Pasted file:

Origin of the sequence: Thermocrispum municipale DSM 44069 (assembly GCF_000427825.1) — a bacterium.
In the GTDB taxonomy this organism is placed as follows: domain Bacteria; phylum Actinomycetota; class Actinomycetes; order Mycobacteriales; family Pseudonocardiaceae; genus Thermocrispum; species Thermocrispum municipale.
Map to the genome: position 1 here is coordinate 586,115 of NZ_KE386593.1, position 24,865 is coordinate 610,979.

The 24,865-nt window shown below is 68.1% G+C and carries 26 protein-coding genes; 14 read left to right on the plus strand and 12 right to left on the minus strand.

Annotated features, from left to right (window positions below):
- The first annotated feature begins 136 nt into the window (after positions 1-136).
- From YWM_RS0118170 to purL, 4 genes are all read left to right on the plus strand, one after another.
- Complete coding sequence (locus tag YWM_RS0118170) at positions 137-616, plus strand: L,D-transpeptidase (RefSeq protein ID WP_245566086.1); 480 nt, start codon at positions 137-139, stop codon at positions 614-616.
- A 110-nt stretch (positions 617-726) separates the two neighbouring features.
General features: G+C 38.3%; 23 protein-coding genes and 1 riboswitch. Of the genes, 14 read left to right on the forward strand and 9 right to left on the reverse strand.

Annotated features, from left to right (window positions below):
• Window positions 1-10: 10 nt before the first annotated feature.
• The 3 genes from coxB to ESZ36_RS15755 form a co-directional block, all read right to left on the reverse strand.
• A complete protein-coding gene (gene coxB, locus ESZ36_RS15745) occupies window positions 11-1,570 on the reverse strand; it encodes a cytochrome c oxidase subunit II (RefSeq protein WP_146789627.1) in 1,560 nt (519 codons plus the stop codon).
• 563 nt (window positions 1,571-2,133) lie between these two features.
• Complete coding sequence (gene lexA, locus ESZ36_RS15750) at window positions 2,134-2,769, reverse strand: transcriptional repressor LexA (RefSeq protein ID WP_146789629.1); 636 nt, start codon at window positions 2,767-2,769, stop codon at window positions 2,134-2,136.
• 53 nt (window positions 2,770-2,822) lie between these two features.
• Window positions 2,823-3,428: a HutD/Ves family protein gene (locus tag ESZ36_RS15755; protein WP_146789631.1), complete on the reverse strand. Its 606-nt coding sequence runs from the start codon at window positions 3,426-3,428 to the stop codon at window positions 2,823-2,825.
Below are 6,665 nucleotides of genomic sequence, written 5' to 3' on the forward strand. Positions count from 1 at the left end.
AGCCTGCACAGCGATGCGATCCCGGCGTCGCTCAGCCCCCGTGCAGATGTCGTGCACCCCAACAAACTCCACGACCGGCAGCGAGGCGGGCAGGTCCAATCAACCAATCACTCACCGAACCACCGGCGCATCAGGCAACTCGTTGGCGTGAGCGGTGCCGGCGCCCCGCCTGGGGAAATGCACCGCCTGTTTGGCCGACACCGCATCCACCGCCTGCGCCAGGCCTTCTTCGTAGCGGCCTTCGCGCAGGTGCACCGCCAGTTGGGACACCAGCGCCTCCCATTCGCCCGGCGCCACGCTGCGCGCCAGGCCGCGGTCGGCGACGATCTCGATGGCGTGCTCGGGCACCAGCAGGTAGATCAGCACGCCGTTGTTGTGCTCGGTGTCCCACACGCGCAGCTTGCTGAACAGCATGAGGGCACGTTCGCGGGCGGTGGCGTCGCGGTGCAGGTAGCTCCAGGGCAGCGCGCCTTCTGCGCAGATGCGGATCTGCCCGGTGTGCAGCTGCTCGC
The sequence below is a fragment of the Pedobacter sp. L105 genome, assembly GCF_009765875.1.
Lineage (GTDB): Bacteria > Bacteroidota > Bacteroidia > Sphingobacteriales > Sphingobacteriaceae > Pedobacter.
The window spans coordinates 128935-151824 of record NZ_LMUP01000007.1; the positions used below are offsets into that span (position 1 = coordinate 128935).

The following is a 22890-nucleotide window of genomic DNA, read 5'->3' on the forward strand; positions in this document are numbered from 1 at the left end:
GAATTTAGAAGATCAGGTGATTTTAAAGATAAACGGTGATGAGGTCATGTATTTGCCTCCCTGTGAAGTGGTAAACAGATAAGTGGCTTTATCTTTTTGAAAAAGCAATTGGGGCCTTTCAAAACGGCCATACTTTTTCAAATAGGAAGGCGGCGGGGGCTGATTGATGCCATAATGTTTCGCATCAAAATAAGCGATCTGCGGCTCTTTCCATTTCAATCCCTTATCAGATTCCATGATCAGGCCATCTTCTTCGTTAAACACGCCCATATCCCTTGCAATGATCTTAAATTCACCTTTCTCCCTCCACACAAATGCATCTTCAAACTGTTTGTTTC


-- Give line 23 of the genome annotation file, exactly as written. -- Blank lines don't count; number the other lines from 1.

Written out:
The window spans coordinates 128935-151824 of record NZ_LMUP01000007.1; the positions used below are offsets into that span (position 1 = coordinate 128935).